Water has always been a major cause of wars and border conflicts in the Central Asian region. For being one of the greatest geographical regions, Central Asia has limited water resources. The modern history of the region has been fueled with various ethnic and territorial clashes. Apparently, the main catalysts behind conflicts have been attempts to take control of rich water resources. The main sources of water in Central Asia are the Syr Darya and Amu Darya Rivers, mostly fed by snow- and glacier melt from the Pamir, Hindu Kush, and Tien Shan mountain ranges. The 2,200-kilometer Syr Darya originates in the Tien Shan, flows through Kyrgyzstan as the Naryn River, and combines with the Kara Darya to become the Syr Darya.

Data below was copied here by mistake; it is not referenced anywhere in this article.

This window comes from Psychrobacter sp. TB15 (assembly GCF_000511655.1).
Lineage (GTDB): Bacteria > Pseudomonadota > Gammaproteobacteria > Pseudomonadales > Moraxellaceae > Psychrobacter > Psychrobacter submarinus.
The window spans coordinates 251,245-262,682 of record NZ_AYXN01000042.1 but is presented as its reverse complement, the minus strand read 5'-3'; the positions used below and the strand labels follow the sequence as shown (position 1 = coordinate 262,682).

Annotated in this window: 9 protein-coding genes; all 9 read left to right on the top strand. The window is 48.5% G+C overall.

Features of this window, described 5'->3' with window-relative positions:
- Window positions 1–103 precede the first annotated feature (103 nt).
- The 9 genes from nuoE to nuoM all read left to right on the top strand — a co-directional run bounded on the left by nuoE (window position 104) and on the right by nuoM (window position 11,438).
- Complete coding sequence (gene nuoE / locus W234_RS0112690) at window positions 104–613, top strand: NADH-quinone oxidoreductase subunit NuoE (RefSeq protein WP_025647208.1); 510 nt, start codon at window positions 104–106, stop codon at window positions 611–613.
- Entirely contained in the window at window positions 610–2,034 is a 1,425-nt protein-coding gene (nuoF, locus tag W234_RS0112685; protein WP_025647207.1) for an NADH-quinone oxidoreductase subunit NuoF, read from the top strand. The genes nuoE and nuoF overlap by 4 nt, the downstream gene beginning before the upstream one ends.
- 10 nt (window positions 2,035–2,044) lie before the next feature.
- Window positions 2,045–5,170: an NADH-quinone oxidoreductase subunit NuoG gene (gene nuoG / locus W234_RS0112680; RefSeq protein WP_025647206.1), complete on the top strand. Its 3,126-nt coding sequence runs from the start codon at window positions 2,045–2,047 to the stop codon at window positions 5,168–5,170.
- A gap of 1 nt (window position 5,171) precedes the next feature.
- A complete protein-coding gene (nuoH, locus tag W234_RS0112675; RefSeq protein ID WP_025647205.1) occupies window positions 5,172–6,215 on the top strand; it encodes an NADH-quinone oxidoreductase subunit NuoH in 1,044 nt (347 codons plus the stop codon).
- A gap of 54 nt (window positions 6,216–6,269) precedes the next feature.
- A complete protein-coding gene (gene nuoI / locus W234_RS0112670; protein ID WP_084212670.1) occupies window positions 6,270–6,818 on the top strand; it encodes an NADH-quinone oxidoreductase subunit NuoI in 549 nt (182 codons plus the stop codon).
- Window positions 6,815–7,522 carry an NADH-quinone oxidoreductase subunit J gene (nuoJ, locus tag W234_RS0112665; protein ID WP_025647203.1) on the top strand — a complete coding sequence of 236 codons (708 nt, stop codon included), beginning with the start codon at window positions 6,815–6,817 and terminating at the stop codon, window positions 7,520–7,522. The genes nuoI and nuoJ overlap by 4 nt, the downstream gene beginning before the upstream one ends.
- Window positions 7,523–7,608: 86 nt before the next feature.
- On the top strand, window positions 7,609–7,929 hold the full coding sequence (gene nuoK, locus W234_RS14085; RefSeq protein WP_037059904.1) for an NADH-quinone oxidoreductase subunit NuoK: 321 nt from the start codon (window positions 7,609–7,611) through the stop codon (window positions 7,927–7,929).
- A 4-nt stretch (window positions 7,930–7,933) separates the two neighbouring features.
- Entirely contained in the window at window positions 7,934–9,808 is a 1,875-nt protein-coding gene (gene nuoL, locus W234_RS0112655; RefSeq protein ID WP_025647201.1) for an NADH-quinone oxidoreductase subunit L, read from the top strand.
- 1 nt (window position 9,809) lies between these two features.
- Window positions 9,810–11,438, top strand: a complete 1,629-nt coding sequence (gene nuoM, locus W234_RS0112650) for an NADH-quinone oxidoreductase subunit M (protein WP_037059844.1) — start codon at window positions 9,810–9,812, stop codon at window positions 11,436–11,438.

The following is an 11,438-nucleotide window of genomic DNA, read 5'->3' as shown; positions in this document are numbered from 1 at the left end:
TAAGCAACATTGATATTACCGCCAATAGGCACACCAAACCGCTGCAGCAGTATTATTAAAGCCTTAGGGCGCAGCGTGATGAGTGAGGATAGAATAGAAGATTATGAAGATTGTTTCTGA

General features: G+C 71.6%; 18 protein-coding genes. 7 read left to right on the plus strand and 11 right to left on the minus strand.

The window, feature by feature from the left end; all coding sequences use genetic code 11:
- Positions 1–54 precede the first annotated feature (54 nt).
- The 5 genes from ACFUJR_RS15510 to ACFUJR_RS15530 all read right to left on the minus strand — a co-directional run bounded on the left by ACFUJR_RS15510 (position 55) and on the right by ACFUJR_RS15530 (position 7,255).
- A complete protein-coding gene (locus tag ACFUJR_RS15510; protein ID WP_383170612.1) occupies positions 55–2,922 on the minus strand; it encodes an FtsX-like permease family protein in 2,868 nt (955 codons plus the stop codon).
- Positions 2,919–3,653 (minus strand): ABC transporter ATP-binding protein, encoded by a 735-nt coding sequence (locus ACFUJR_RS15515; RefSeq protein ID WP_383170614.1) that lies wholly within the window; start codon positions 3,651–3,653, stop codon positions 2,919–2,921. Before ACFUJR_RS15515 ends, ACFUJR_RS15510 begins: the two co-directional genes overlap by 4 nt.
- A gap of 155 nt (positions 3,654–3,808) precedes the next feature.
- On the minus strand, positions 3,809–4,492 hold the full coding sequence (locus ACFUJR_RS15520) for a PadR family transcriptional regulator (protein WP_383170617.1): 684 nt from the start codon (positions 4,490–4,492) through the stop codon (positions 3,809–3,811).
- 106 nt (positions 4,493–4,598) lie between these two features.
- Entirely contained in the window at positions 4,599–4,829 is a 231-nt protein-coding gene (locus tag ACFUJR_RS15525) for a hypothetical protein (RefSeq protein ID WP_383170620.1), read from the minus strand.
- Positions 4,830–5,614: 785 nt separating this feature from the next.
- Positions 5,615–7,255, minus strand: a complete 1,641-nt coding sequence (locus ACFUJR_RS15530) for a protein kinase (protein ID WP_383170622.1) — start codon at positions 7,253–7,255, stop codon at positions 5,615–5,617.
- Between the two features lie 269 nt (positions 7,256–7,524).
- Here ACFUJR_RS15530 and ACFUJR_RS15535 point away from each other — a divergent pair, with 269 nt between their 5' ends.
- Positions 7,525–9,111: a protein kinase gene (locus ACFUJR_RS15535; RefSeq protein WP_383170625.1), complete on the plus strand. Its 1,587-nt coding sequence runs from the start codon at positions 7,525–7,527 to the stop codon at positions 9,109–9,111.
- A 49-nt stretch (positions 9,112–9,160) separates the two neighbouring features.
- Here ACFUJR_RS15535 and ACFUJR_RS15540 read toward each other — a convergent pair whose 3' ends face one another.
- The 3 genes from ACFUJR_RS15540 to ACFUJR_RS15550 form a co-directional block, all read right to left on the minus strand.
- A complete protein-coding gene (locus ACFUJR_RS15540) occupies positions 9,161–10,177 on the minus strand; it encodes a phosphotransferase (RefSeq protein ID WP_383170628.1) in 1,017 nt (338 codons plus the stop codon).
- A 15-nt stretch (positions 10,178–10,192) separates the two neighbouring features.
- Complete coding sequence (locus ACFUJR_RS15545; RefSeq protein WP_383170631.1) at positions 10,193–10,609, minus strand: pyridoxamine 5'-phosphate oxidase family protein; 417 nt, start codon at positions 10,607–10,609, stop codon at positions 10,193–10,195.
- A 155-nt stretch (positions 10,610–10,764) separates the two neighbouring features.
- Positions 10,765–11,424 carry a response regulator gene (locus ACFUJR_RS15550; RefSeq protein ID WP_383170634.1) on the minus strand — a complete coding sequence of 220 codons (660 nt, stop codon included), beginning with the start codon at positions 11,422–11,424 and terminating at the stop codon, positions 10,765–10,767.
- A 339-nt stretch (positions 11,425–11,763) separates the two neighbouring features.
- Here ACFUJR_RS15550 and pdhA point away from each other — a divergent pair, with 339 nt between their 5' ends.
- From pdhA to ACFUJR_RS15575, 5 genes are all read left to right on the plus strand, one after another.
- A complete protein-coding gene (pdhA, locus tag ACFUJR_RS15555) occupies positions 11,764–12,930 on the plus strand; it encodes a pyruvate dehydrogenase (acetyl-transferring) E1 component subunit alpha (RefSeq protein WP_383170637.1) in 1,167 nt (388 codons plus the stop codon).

The water resource crisis is not a new phenomenon in Central Asia. With the eventual fall of the Soviet Union, the resource-sharing system is imposed on the region totally disintegrated. The root of the problem is that the main water resources in Central Asia flow from territories of Tajikistan and Kyrgyzstan. Kyrgyzstan holds the rule of downstream Syr-Darya flow at the Toktogul dam, while Tajikistan re-launched the building of Rogun dam on Vakhsh River, which was then shut down due to lack of funds and strained relations with neighboring Uzbekistan. If completed, the Rogun dam will be able to ensure mountainous Tajikistan electricity, as it is in need of energy. Despite its quite favorable location in an energy-rich region, the Central Asian country faces energy-related problems. Continue reading